Florida citrus pioneer dies at age 90 - The Packer

Florida citrus pioneer dies at age 90

06/04/2013 02:23:00 PM
Doug Ohlemeier

Funeral services are scheduled for Barney Greene, 90, a pioneering Florida citrus grower.

Barney GreeneGreeneA founder of one of Florida’s leading grapefruit growing and shipping operations, Greene died May 31.

Though retired, Greene remained actively involved in Vero Beach, Fla.-based Greene River Packing Inc. and Greene River Marketing Inc., which began in 1993.

June 7 visitation and a June 8 memorial services were scheduled for the First United Methodist Church, Vero Beach.

Packing 3.1 million cartons in 2012, Greene River Packing became the largest single Florida grapefruit packing operation and the state’s third-largest overall citrus packer, according to the Florida Citrus Administrative Committee.

“We call him a gentle giant in our industry,” said Doug Bournique, executive vice president of the Indian River Citrus League in Vero Beach. “He was always there for the industry and was a champion of the research and the security of our industry. He kept his nose right where it counted in research. He was the kind of man that would work behind the scenes tirelessly and never wanted anything to do with holding a microphone or being in front of people.”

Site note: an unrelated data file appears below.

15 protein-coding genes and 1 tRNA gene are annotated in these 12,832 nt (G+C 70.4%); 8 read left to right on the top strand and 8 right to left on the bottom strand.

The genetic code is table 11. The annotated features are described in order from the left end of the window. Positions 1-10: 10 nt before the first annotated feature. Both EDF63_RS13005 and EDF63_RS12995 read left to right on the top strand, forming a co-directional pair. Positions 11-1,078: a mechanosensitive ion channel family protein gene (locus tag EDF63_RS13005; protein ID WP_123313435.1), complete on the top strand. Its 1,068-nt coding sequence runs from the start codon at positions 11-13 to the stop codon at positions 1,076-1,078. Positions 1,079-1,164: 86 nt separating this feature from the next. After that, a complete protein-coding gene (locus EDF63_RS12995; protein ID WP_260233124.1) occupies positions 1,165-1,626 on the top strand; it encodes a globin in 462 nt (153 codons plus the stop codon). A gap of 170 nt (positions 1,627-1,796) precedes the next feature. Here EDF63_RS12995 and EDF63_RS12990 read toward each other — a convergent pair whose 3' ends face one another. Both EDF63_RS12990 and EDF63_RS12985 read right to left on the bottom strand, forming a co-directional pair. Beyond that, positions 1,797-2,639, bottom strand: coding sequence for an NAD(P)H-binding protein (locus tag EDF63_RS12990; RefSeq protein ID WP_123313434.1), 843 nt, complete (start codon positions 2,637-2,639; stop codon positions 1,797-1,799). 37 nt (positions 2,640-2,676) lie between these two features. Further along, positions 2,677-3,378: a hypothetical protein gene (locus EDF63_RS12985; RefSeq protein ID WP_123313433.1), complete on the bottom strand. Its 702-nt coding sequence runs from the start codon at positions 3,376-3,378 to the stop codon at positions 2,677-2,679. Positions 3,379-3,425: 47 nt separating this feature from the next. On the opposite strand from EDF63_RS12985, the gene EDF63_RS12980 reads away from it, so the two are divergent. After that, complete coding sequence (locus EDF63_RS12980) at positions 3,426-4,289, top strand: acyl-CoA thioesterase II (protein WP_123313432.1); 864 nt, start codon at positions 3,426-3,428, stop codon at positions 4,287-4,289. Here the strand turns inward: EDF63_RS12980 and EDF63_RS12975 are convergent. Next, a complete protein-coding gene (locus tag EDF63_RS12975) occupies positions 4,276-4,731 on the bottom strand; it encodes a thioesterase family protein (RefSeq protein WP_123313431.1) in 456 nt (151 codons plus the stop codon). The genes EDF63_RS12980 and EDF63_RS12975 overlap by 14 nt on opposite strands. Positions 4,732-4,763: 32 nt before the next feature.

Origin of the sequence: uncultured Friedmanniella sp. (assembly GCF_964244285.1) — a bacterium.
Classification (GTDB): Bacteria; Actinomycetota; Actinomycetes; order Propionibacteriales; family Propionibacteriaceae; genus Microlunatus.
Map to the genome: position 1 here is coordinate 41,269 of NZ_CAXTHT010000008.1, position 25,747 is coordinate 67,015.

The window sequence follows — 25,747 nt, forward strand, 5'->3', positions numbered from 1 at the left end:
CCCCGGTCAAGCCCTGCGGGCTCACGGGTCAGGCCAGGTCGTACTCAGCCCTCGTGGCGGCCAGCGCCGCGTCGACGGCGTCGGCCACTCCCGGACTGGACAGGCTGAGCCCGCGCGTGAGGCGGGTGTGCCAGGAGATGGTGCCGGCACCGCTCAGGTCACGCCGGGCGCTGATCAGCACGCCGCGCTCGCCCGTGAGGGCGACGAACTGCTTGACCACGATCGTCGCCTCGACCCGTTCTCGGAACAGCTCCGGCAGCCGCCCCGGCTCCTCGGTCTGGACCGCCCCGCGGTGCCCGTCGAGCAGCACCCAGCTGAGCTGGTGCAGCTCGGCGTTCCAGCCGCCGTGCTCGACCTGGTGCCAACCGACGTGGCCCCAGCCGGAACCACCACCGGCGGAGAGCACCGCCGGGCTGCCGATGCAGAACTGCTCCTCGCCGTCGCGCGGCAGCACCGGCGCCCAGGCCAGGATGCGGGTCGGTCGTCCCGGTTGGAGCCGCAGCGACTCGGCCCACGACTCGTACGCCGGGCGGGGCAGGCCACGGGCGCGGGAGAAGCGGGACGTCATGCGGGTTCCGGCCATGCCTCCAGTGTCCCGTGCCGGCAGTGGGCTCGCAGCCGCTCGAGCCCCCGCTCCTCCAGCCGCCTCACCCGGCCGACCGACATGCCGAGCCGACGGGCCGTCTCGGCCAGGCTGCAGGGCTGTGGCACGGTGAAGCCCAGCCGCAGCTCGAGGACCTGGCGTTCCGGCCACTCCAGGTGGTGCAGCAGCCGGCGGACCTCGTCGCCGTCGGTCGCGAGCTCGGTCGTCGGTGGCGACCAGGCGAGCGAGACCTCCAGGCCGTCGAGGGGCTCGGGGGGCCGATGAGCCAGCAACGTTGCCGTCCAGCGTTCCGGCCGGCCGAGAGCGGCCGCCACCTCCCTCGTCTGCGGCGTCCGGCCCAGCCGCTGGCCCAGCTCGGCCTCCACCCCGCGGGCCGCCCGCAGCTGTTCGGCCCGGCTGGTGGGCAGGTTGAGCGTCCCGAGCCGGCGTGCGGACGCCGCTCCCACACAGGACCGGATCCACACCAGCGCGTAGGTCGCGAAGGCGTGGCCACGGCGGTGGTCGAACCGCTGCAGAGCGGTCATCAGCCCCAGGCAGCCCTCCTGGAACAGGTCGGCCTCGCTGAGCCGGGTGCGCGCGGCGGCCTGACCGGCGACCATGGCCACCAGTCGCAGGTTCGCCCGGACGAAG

After serving as a B-29 pilot during World War II, Greene finished his bachelor of science degree in agriculture from the University of Florida, Gainesville.

A fifth-generation Floridian, he entered the industry as an assistant production manager for American Fruit Growers in Vero Beach and became vice president of Edsall Fruit Growers.

In 1952, Greene bought a 20-acre grapefruit grove and later started his first citrus nursery before expanding his operations that eventually encompassed 3,000 acres.

He was credited with starting the production of high-quality fresh fruit for export to Japan.

Greene was also among the first to start grower-managed drainage districts and reservoirs which provided grove irrigation and freeze protection.

Preceded in death by his brother, Jack Greene, Barney Greene leaves his wife, Hariot; daughter Janie Greene, the company’s packinghouse manager; son Griffin Greene, vice president; as well as sons Ellis and Kelly; 11 grandchildren and four great-grandchildren.

Long active in the citrus league, Greene was named a league Legend of the River honoree in 2011 and that same year was inducted into the Florida Citrus Hall of Fame. In 1995, he was inducted into the Florida Agricultural Hall of Fame.

In World War II, he flew 15 missions over the Pacific Ocean, including supply drops to prisoners of war in China.



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